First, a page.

HOUSTON (KTRK) --Just a day after embattled HISD auditor Richard Patton was shown the door, he spoke out for the first time, saying that he was "very disappointed" that he could no longer serve as a watchdog for taxpayers and the public interest.
"I feel embarrassed to even be here today," Patton said. "I'm sorry to the taxpayers for not being able to stand up for you and protect your money."
Trustees suspended Patton from the Houston Independent School District in March, months after he questioned officials' rationale behind the district's massive $211 million bond shortfall and days after he spoke with the FBI.
RELATED: District trustees give HISD auditor the boot
He described the last five months as "an emotional roller coaster" and said that his image and reputation have been damaged. Patton did not take questions.
He was briefly brought back to work earlier this month and, on Aug. 10, filed a lawsuit against the district. Trustees did not renew his contract Wednesday.
Patton attorney Chris Feldman said that Patton was suspended -- then, given the boot -- to "hush up" the auditor and keep him from investigating too deeply into the actions of HISD trustees. Indeed, HISD officials have moved the district's ethics and compliance office into the legal department, which will potentially keep much of what the office does from public view.
"It's like the fox guarding the henhouse, no question about it," Feldman said. "It's an easy way to cloak any complaint in the context of attorney-client privilege."
RELATED: HISD audit: Inflation, 'nonexistent policies,' and lack of oversight led to $211M shortfall
HISD officials said in a statement released late Thursday that they emphatically deny "unfounded assertions made by Mr. Patton in his latest press conference."
The statement also claimed that Patton made "critical errors" in an audit.
A spokesman said that was a reference to an audit last year in which Patton said that "incomplete project assumptions," "weak or nonexistent policies" and "scope creep" were some of the chief reasons for HISD needing a $211 million taxpayer bailout in its $1.9 billion bond program designed to build or rehabilitate 40 schools.
HISD's administration blamed inflation for the $211 million spike in school costs.
HISD spent $17,000 to conduct its own internal investigation into Patton that might shed some light into why Patton's contract was not renewed, but HISD officials have been fighting to keep that report under wraps.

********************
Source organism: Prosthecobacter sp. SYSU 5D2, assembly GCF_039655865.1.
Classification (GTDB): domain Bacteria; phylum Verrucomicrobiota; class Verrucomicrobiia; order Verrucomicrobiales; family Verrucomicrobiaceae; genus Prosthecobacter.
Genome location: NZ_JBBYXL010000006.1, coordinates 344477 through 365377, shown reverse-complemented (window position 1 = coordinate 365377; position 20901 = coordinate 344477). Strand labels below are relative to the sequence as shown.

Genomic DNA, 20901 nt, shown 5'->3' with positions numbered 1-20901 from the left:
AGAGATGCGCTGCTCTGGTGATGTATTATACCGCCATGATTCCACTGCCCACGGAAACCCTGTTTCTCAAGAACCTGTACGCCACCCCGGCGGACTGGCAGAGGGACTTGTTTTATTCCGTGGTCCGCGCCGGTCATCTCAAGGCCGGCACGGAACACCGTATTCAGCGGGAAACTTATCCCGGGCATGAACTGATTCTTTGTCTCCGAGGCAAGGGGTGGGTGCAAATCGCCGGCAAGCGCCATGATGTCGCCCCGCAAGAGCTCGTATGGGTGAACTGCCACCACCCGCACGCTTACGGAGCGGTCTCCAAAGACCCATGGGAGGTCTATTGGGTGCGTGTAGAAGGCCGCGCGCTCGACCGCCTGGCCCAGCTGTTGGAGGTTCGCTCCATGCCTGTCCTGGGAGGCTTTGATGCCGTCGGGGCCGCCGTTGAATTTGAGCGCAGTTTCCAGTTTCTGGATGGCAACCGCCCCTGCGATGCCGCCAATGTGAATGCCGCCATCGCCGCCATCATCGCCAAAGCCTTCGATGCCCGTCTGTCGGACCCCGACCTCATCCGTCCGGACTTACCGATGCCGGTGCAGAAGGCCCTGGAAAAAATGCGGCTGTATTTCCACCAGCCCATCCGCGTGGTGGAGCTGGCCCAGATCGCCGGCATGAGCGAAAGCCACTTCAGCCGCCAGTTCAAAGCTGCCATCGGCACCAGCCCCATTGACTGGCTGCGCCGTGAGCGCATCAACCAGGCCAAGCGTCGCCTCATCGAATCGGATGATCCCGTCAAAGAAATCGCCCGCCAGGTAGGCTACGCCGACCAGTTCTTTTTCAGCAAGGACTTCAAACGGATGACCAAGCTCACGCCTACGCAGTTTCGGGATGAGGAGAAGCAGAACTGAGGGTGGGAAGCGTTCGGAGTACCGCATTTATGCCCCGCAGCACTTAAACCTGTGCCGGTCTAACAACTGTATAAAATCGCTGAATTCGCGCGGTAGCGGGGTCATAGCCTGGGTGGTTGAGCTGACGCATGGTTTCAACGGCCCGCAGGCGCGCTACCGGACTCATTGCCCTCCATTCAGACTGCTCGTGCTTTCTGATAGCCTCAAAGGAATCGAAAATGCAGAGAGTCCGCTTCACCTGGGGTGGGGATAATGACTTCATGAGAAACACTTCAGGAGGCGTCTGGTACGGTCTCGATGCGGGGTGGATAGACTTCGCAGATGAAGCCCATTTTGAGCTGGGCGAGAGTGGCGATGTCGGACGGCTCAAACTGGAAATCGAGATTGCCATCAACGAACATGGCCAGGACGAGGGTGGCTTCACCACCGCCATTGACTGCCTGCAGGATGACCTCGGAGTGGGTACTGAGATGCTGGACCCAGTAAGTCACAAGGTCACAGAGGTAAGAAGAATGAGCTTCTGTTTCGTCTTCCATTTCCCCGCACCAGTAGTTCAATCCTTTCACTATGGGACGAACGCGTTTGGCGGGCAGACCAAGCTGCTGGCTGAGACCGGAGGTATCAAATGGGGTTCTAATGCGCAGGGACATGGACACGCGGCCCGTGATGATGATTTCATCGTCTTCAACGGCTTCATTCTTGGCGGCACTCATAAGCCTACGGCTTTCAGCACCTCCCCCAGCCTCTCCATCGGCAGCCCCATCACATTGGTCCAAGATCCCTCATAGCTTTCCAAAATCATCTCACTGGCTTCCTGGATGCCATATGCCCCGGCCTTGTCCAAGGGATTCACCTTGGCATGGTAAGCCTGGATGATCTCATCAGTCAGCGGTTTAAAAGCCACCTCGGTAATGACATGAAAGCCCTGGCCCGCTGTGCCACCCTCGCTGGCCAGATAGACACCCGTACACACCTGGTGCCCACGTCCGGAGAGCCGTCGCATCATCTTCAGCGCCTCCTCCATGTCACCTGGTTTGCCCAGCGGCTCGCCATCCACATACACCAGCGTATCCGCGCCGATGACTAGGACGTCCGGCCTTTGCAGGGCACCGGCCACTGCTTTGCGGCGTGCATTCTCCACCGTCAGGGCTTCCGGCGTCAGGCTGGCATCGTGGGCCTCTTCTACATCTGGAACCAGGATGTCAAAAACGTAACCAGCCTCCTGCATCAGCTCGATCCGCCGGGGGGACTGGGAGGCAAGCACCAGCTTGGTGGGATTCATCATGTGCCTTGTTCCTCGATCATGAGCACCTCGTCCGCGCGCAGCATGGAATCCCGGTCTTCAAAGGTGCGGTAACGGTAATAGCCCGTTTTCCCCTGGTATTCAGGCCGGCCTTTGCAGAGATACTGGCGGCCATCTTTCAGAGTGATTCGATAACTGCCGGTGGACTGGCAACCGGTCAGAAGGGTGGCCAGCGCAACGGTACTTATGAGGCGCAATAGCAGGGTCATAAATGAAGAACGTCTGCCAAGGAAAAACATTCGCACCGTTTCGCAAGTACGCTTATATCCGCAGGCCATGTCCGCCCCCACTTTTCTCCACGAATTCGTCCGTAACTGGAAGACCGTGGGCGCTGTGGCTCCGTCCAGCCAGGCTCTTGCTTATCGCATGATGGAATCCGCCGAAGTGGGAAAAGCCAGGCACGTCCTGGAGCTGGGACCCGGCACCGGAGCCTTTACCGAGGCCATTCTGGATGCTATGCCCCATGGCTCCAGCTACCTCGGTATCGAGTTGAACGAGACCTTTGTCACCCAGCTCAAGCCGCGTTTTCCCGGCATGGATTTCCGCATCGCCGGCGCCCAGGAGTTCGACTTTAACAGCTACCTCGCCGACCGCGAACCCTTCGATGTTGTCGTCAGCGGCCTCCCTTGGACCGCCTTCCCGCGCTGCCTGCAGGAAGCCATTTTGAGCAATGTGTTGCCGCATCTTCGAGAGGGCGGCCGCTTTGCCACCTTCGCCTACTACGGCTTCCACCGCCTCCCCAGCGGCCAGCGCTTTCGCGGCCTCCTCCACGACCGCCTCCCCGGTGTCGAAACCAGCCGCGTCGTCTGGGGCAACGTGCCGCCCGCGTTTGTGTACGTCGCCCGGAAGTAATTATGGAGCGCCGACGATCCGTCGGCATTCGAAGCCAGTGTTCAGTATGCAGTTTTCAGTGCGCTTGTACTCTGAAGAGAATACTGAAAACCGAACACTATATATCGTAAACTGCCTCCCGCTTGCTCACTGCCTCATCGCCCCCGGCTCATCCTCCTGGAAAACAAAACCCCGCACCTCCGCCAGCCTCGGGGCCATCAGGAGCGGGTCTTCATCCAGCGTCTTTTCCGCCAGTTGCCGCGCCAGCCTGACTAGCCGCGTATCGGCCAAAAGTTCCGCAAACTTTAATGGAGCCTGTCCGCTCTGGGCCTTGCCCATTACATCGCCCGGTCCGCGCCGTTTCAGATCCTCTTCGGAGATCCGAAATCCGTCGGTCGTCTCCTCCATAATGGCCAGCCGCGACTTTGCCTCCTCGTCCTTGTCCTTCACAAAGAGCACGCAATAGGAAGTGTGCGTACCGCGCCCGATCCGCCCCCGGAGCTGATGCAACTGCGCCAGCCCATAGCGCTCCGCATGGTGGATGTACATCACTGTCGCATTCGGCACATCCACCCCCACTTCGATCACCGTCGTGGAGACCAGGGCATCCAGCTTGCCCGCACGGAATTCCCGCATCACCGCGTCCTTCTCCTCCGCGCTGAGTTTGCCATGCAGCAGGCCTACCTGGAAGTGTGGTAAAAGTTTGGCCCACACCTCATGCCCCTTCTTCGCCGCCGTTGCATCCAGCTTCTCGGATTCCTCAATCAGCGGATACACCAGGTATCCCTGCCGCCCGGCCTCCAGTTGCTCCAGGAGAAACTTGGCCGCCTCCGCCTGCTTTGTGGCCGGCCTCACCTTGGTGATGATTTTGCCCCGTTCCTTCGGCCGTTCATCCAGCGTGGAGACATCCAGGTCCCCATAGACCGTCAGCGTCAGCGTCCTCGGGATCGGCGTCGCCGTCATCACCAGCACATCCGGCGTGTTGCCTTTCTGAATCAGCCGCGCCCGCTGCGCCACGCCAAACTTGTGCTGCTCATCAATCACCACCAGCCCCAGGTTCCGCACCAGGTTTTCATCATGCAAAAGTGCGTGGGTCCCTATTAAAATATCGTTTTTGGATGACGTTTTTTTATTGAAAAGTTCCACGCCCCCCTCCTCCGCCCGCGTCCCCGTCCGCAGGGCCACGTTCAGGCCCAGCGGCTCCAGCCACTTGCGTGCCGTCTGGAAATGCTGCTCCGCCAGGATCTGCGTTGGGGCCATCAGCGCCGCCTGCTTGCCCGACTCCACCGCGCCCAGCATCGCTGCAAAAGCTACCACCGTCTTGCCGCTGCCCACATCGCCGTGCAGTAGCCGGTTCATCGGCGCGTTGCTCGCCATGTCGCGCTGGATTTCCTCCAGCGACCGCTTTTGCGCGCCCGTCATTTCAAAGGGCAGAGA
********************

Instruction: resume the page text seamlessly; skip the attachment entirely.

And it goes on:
Feldman said it was troubling that the district is keeping that report secret.
"Houston ISD? Is it hide-and-seek ISD," Feldman said. "That's kind of what it's feeling like right now. They won't even release this report."
Patton has previously said that the only thing he was asked about prior to his March 10 suspension was scanning a few personal documents on an HISD scanner. Scanning a minimal amount of personal papers is perfectly legal, according to board policy.
Other potential concerns: Patton suggested through Feldman that the district should stop construction on its $1.9 billion bond construction until problems are addressed. Patton also expressed great concern about the chilling effect his removal has on the people who are left to watch taxpayer dollars at HISD.
Patton made waves in the district last year in sounding the alarm and the bond's cost overruns.
HISD administrators at the time lashed out at Patton's audit by saying it was "reckless and irresponsible."
Patton's personnel file shows he was a good employee who made top or nearly-top scores in the categories in which he was judged.
He also shook up the HISD auditor's office.
Just before Patton arrived at HISD, a 2013 report by the Institute of Internal Auditors gave the HISD office miserable scores and recommended a slew of changes.
By October of 2015, when the Institute of Internal Auditors returned, they gave the office under Patton top scores.
Before taking the post at HISD, he worked at the Duke Energy/Panhandle Energy/Texas Eastern Transmission in Houston and with Boardwalk Pipeline Partners LP/Entergy Koch LP, where he served as the chief compliance officer.